Italian Meatballs in Tomato Sauce

Italian Meatballs in Tomato Sauce

A classic recipe, these Italian Style Meatballs in Tomato Sauce will be a hit any night of the week! Moist and tender meatballs with a savoury combination of ground veal + pork, Parmigiano Reggiano, Italian parsley and fresh garlic.

We're sharing all the tips + tricks of this meatball dish, and what makes it extra special. 

Here we go!

Italian Meatballs in Tomato Sauce


2-28 oz. cans - San Marzano Tomatoes

¼ cup - Extra Virgin Olive Oil

1 small - Onion (diced)

1 tbsp - Tomato Paste

¼ cup - Red Wine

2 cloves  - Garlic (minced)

4-6 leaves - Fresh Basil

To taste - Salt & pepper

Garnish - Parmigiano Reggiano (shaved)


Pass the tomatoes and their liquid through a food mill, fitted with a fine disc.  Set aside. 

Heat the oil over medium high heat and add the onions.  Sauté for 2-3 minutes or until the onion begin to look are translucent.  Add the garlic and sauté for just 30 seconds then add the red wine. Stir and cook until the wine has almost evaporated and reduced, 1-2 minutes. Add the tomato paste and incorporate until the onions are coated.  Add the milled tomatoes, ½ the fresh basil, salt and pepper. 

Bring to a boil, lower the heat to medium–low and cook uncovered for 20 –25 minutes. Be sure to stir the sauce occasionally so it doesn’t stick to the bottom of the pot.


300 g - Ground veal

300 g - Ground pork

3 cloves - Garlic (finely chopped)

5 tbsp - Italian parsley - finely chopped

3 - Eggs

150 g - One day old bread (soaked in milk and squeezed dry)

50 g - Parmigiano Reggiano (grated)

To taste - Salt + Pepper 


Mix the veal, pork, garlic, parsley, and eggs in a bowl until well combined.  Add in ½ of the soaked bread (that has been squeezed dry) and ½ of the cheese. Mix together and continue to add more soaked bread and cheese until the ideal texture has been achieved. Adjust consistency with extra parmesan (if the mixture feels too wet) and extra milk (if the mixture feels too dry). Season with a bit of salt and pepper.  Try frying a small “test meatball” in a pan with a bit of oil and taste for seasoning. Adjust if needed and form into meatballs. Arrange on a baking pan lined with parchment paper and bake for 25 minutes at 350 F in a preheated oven, or until the meatballs are golden brown.  Remove from the oven and add the meatballs to the tomato sauce. Cook on low heat for 10-15 minutes.  Serve topped with shaved Parmigiano Reggiano.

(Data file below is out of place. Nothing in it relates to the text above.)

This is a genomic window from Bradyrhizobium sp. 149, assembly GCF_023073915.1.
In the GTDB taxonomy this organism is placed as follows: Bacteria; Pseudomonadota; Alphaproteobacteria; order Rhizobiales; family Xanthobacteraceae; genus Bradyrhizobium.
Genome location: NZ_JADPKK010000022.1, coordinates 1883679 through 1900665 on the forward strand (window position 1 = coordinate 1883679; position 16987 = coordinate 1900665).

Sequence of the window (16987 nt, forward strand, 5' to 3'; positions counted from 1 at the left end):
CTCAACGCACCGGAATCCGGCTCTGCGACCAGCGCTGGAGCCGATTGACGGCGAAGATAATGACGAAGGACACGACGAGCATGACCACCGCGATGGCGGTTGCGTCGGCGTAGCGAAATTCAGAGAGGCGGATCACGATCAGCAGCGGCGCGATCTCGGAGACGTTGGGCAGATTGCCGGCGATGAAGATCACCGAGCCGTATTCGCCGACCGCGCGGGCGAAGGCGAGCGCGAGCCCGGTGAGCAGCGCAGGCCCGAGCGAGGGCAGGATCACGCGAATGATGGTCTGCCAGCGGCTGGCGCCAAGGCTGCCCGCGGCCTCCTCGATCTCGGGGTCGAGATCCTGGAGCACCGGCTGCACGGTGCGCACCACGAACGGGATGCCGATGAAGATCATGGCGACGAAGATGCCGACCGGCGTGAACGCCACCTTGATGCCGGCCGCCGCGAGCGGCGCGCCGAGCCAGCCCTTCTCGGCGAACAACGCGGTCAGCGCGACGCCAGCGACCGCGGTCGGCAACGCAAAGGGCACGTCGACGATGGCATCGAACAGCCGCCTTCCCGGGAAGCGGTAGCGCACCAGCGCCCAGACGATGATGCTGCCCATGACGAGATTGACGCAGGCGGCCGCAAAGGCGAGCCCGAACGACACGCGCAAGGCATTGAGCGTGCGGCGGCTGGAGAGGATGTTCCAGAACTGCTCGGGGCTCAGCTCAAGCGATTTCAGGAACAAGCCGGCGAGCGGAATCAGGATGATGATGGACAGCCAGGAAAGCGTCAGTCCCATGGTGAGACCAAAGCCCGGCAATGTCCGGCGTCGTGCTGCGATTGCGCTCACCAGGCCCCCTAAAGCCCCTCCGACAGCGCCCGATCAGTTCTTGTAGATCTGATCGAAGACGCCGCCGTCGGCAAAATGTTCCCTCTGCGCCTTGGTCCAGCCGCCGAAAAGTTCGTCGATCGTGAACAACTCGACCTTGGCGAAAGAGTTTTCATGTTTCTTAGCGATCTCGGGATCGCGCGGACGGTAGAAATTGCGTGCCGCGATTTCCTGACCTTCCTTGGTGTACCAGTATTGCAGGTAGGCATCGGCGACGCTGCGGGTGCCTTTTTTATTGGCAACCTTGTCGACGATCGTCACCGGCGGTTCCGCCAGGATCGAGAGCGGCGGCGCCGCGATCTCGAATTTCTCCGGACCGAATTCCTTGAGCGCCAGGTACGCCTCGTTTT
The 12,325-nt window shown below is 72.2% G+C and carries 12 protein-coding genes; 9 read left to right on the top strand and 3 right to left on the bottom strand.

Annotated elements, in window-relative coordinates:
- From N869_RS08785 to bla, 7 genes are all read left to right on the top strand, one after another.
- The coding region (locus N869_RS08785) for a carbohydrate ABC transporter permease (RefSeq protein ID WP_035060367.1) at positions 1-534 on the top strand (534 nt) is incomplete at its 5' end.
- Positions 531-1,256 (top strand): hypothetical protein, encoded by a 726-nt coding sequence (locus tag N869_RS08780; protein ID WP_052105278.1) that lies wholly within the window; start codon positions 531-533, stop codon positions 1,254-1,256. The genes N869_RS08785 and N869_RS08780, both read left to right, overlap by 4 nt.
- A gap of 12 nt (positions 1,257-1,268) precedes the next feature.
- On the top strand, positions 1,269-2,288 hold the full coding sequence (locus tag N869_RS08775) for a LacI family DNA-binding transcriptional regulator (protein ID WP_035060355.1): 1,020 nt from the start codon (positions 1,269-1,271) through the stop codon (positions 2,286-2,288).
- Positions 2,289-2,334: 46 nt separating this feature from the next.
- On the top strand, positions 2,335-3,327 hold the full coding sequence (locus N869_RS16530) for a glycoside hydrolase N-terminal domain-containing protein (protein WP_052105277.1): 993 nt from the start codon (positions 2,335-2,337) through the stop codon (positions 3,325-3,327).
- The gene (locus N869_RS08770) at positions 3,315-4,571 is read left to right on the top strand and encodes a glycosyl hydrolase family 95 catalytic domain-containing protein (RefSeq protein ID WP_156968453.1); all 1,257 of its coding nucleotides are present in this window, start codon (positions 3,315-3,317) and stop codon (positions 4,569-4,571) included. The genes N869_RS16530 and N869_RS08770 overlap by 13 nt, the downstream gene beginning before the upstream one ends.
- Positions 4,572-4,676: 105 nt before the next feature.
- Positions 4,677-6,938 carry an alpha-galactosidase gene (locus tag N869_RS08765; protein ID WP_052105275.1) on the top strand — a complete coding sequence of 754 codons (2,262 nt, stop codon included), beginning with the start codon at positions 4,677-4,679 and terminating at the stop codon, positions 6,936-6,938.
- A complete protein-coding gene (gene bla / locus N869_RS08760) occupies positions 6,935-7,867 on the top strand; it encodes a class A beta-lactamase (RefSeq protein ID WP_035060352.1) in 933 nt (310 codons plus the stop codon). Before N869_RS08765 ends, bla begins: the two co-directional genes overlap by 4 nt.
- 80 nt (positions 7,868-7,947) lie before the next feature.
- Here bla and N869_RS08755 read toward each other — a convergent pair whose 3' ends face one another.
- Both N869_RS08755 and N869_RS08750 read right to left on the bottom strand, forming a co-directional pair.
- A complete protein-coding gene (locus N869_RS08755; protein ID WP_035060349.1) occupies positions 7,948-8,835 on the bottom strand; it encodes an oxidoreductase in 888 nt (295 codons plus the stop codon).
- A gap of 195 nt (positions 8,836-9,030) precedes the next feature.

Food Mill -- a simple & traditional kitchen tool that will transform your tomato sauce. By passing the canned tomatoes through the food mill, you remove the seeds, skins and stems (that often lend themselves to the bitter and acidic flavors in sauce) while preserving the smooth pureed tomatoes. If you try using a food processor or blender to achieve this same result, you will only be finely blending the unwanted seeds, skins, and stems rather than removing them. For tomato sauce, a food mill is the way to go to get the best and sweetest tasting sauce.

The Meat -- Feel free to swap out for your favourite blend of meats.  This recipe lends itself well to pork,  veal, and beef so mix it up and play around with the different flavours.  Each meat will add its own depth of flavour.

Tomato Paste -- This is a great ingredient that should be in every pantry. We recommend getting the one that comes in the tube for easy use and storage. No messing around with open cans, this tube is great when you just want to add a dash of tomato paste to give that extra special depth of tomato flavour.

Parmigiano Reggiano -- The king of the Italian cheeses, Parmigiano Reggiano is one of our favourite cheeses to use.  Authentic Parmesan has the date of production and “Parmigiano-Reggiano” stamped on the rind and is aged 12-36 months.  Sharp, complex fruity/nutty taste with a strong savory flavor and a slightly gritty texture. 

Bread Crumbs vs Milk Soaked Bread -- Both options can be used, but for that extra moist, tender meatball we find the milk soaked bread works best. Of course, every Italian home (and Nonna!) has its traditions & preference so play around with both options, or a combo or both, and see what you like best.

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